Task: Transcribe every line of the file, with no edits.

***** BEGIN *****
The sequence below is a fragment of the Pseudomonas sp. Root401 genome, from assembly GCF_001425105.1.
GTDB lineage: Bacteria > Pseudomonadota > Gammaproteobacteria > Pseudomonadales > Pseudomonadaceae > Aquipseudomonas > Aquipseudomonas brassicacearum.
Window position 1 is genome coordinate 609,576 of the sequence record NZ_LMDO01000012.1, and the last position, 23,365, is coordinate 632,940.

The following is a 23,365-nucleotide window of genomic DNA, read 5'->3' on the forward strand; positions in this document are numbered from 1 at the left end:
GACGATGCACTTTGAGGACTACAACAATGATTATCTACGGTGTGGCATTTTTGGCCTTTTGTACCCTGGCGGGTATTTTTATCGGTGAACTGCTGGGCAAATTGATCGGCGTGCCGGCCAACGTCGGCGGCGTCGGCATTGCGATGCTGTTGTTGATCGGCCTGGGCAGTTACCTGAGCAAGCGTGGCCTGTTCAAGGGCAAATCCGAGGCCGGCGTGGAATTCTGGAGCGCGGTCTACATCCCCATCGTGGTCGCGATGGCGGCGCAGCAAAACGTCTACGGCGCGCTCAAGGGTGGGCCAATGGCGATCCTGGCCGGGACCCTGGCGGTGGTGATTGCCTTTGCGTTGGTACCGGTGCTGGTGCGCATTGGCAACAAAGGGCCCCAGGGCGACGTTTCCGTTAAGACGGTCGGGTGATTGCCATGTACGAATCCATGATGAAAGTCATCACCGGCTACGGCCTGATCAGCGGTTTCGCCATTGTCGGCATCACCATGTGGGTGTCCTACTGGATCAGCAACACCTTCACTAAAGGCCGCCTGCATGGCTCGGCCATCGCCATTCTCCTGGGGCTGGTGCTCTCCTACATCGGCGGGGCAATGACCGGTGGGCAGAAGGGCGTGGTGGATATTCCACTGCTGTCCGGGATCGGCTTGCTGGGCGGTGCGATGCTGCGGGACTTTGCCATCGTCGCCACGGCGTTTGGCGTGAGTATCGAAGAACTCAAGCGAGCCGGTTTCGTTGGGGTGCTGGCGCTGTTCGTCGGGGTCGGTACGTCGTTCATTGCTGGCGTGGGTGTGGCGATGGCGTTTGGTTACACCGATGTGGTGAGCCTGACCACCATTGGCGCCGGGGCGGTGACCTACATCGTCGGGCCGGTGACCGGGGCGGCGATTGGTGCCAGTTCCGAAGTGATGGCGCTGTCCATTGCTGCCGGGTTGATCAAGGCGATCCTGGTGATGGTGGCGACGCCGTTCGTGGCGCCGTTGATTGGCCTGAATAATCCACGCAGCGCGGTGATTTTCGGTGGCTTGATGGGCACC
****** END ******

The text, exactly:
The sequence below is a fragment of the Pseudomonas sp. Root401 genome, from assembly GCF_001425105.1.
GTDB lineage: Bacteria > Pseudomonadota > Gammaproteobacteria > Pseudomonadales > Pseudomonadaceae > Aquipseudomonas > Aquipseudomonas brassicacearum.
Window position 1 is genome coordinate 609,576 of the sequence record NZ_LMDO01000012.1, and the last position, 23,365, is coordinate 632,940.

The following is a 23,365-nucleotide window of genomic DNA, read 5'->3' on the forward strand; positions in this document are numbered from 1 at the left end:
GACGATGCACTTTGAGGACTACAACAATGATTATCTACGGTGTGGCATTTTTGGCCTTTTGTACCCTGGCGGGTATTTTTATCGGTGAACTGCTGGGCAAATTGATCGGCGTGCCGGCCAACGTCGGCGGCGTCGGCATTGCGATGCTGTTGTTGATCGGCCTGGGCAGTTACCTGAGCAAGCGTGGCCTGTTCAAGGGCAAATCCGAGGCCGGCGTGGAATTCTGGAGCGCGGTCTACATCCCCATCGTGGTCGCGATGGCGGCGCAGCAAAACGTCTACGGCGCGCTCAAGGGTGGGCCAATGGCGATCCTGGCCGGGACCCTGGCGGTGGTGATTGCCTTTGCGTTGGTACCGGTGCTGGTGCGCATTGGCAACAAAGGGCCCCAGGGCGACGTTTCCGTTAAGACGGTCGGGTGATTGCCATGTACGAATCCATGATGAAAGTCATCACCGGCTACGGCCTGATCAGCGGTTTCGCCATTGTCGGCATCACCATGTGGGTGTCCTACTGGATCAGCAACACCTTCACTAAAGGCCGCCTGCATGGCTCGGCCATCGCCATTCTCCTGGGGCTGGTGCTCTCCTACATCGGCGGGGCAATGACCGGTGGGCAGAAGGGCGTGGTGGATATTCCACTGCTGTCCGGGATCGGCTTGCTGGGCGGTGCGATGCTGCGGGACTTTGCCATCGTCGCCACGGCGTTTGGCGTGAGTATCGAAGAACTCAAGCGAGCCGGTTTCGTTGGGGTGCTGGCGCTGTTCGTCGGGGTCGGTACGTCGTTCATTGCTGGCGTGGGTGTGGCGATGGCGTTTGGTTACACCGATGTGGTGAGCCTGACCACCATTGGCGCCGGGGCGGTGACCTACATCGTCGGGCCGGTGACCGGGGCGGCGATTGGTGCCAGTTCCGAAGTGATGGCGCTGTCCATTGCTGCCGGGTTGATCAAGGCGATCCTGGTGATGGTGGCGACGCCGTTCGTGGCGCCGTTGATTGGCCTGAATAATCCACGCAGCGCGGTGATTTTCGGTGGCTTGATGGGCACC